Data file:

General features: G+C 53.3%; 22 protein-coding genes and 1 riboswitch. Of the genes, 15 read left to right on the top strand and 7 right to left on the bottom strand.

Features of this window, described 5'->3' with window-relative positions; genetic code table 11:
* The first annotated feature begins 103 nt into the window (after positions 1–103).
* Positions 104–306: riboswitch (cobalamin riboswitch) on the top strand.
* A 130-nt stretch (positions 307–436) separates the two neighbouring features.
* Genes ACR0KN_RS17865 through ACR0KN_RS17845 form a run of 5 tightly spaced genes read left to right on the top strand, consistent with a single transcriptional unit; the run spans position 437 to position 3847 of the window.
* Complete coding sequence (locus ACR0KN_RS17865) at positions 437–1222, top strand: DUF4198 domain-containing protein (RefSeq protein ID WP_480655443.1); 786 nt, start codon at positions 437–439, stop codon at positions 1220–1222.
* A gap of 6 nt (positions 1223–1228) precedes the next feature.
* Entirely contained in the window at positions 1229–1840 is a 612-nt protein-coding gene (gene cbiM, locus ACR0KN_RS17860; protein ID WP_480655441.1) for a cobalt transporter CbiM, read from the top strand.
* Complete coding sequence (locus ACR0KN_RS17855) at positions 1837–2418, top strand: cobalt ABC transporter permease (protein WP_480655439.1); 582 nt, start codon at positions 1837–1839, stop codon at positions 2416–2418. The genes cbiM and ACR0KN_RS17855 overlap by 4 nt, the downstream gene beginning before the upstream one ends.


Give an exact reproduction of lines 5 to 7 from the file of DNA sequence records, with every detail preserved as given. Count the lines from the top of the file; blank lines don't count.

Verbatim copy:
* A 130-nt stretch (positions 307–436) separates the two neighbouring features.
* Genes ACR0KN_RS17865 through ACR0KN_RS17845 form a run of 5 tightly spaced genes read left to right on the top strand, consistent with a single transcriptional unit; the run spans position 437 to position 3847 of the window.
* Complete coding sequence (locus ACR0KN_RS17865) at positions 437–1222, top strand: DUF4198 domain-containing protein (RefSeq protein ID WP_480655443.1); 786 nt, start codon at positions 437–439, stop codon at positions 1220–1222.